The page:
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S-CHIP bill passes the House, but not by enough

Close, but no cigar.

The House voted Tuesday to expand health insurance for children, but the Democratic-led victory may prove short-lived because the margin was too small to override President Bush’s promised veto.

Embarking on a health care debate likely to animate the 2008 elections, the House voted 265-159 to expand the State Children’s Health Insurance Program, or SCHIP, by $35 billion over five years. Bush says he will veto the bill because of its cost, its reliance on a tobacco tax increase and its potential for replacing private insurance with government grants.

SCHIP is a state-federal program that provides coverage for 6.6 million children from families that live above the poverty level but have trouble affording health insurance. The proposed expansion, backed by most governors and many health-advocacy groups, would add 4 million children to the rolls.

The bill drew support from 45 House Republicans, many of them moderates who do not want to be depicted as indifferent to low-income children’s health needs when they seek re-election next year. But most Republicans, under pressure from the White House and party leaders, sided with Bush, a move that Democrats see as a political blunder.

And if Democrats are smart about this (sadly, not exactly a sure thing), they’ll listen to the advice of Iowa Republican Senator Chuck Grassley:

Grassley said if he were the Democrats, he would send the SCHIP expansion to a vote every three months, along with campaign advertisements accusing Republicans of abandoning children. That way, pressure would mount either on Bush to sign the bill or on House Republicans to override the veto.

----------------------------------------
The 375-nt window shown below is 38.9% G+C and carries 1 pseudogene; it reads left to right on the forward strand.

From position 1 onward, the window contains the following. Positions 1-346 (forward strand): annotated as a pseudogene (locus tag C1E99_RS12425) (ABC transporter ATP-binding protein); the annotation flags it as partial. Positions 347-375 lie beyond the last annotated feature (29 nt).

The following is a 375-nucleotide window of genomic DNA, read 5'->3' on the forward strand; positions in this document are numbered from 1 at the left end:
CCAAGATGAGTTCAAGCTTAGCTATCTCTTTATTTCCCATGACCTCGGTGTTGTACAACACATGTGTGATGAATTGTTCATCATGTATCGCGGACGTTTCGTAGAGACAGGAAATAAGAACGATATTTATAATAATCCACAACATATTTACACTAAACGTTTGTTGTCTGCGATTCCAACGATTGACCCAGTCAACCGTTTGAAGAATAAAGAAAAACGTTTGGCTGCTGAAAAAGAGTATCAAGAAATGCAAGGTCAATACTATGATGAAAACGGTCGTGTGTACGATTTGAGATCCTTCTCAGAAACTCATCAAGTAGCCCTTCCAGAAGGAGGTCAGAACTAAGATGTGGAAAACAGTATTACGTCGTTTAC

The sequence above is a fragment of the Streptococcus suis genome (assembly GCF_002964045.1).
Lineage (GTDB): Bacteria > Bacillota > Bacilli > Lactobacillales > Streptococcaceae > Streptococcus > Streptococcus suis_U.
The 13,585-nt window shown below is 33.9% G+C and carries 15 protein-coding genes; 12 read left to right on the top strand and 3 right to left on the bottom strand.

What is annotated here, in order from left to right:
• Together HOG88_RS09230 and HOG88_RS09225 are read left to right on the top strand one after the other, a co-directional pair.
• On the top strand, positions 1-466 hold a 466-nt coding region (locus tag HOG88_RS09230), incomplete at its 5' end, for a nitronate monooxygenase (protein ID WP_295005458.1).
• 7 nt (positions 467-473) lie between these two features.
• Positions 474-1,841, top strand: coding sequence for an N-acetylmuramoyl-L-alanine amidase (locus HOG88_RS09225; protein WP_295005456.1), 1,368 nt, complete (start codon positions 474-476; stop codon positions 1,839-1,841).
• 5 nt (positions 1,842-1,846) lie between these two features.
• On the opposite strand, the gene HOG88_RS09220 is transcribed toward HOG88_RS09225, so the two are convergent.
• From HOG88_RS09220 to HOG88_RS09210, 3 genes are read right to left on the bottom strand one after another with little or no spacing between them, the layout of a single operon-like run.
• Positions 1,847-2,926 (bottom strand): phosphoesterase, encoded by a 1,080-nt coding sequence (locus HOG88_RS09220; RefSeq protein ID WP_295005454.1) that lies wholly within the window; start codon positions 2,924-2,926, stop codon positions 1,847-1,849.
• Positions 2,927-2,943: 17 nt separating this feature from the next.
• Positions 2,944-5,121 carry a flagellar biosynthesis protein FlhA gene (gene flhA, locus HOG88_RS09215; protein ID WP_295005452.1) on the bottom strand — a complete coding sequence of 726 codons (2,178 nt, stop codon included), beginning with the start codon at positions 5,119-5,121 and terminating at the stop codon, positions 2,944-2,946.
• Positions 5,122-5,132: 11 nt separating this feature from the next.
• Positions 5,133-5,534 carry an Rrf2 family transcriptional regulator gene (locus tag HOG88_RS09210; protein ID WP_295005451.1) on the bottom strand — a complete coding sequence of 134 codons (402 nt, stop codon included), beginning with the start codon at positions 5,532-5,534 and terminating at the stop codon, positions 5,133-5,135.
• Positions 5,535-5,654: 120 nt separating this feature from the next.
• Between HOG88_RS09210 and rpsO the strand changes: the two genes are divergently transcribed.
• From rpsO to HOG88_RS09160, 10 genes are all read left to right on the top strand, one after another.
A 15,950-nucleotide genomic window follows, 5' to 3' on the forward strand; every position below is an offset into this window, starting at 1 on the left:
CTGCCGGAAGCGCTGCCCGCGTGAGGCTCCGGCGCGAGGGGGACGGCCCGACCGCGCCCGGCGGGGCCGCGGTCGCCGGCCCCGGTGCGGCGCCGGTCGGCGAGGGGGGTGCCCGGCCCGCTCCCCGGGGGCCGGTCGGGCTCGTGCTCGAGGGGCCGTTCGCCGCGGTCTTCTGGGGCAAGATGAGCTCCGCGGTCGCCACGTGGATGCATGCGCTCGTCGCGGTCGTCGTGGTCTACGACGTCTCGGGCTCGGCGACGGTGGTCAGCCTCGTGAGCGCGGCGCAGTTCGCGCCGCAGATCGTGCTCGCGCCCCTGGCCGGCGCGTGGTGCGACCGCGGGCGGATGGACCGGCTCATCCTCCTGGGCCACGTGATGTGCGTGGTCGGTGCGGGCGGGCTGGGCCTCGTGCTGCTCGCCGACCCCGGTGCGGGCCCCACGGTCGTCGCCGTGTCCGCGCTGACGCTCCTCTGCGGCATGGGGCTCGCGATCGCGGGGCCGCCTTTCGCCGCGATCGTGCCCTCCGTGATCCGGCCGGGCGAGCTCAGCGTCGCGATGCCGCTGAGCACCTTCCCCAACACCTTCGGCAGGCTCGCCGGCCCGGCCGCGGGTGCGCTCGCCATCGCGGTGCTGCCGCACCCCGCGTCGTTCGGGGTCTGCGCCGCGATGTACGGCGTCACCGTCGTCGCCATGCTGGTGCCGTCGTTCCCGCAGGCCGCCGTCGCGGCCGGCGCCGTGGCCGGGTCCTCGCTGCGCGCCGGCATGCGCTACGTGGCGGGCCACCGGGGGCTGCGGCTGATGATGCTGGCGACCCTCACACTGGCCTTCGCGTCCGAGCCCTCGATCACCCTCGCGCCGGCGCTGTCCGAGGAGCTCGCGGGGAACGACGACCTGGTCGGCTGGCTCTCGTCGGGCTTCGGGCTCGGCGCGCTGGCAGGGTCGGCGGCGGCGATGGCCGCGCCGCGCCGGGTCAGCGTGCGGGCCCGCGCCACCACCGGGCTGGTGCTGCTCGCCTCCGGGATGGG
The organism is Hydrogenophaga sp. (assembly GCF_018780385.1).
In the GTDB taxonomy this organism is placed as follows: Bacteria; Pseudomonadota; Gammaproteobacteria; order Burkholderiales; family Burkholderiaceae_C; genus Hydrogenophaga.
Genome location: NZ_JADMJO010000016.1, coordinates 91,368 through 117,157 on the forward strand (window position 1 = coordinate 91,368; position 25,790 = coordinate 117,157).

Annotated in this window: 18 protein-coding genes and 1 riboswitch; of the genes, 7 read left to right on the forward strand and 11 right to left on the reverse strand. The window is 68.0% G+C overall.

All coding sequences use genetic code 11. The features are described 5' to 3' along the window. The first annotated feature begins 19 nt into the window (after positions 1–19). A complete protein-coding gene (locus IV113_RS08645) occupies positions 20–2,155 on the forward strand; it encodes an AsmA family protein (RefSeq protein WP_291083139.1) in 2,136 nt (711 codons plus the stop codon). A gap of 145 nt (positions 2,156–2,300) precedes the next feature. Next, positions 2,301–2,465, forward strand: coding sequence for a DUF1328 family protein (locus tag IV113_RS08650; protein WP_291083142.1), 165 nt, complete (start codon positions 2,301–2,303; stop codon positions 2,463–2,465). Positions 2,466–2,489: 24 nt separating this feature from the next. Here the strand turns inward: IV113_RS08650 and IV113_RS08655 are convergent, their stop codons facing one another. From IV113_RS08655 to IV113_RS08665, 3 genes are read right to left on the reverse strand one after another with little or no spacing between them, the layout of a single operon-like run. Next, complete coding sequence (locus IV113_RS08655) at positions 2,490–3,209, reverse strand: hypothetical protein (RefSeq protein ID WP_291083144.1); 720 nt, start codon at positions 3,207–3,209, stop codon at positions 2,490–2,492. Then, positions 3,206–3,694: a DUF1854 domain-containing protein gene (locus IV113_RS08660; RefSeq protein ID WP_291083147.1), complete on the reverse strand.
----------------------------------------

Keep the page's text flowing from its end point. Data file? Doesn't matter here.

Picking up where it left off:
From your lips to Reid and Pelosi’s ears, dude. Of course, this is the approach they should have taken with getting the troops out of Iraq, and we know how that turned out. So let’s just say I’m not holding my breath on this one. (Link via Steve Benen.)

Eight Democrats opposed the bill. Some, from tobacco-growing districts, object to raising the federal cigarette tax to $1 a pack, a 61-cent increase. Some Hispanic members complained that the bill would make legal immigrant children wait five years to qualify for SCHIP.

Here’s the roll call, nicely broken down by party and state. The naysaying Dems:

Kathy Castor (FL)
Jim Marshall (GA)
Baron Hill (IN)
Gene Taylor (MS)
Bob Etheridge (NC)
Mike McIntyre (NC)
Dennis Kucinich (OH)
Dan Boren (OK)

I see the tobacco state connection, but I don’t see any Hispanics in there, so I think that paragraph could have used some better editing. Can anyone explain what Dennis Kucinich was doing? I can’t explain that vote.

Next up is President Bush’s inevitable veto, followed (one hopes) by the Democrats taking Chuck Grassley’s advice. Stay tuned.

UPDATE: The Observer reminds me that President Bush has a long-held antipathy to CHIP. Which if nothing else means that the Grassley Gambit can go on for as long as the Republicans want it to.

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  1. G-Man says:

    Democrats don’t want to do anything about ending the war because they would rather have it as an issue in 08. They would also like to be free of any negative consequences for turning tail and running.

    They might also be prefer to have this particular piece of legislation as an issue in 08.

  2. blank says:

    Can anyone explain what Dennis Kucinich was doing? I can’t explain that vote.

    I read somewhere (unfortunately, I don’t have a link) that he was displeased about the immigrant issue.

  3. Gary Denton says:

    Kucinich had one of his Don Quixote moments where he wanted a more perfect bill.

    “I cannot support legislation which extends health coverage to some children while openly denying it to other children,” Kucinich said. “This legislation is woefully inadequate: and I will not support it.

    “Legal immigrant children deserve the same quality health care as other children receive. It is Congress’ responsibility to address the main difficulties that prevent legal immigrant children from gaining access to health care. Today, we did exactly the opposite.”

    He voted for an earlier version of the bill.

    The GOP is blasting the bill with sound bites on high up the income scale it goes. The numbers they cite only apply to New York.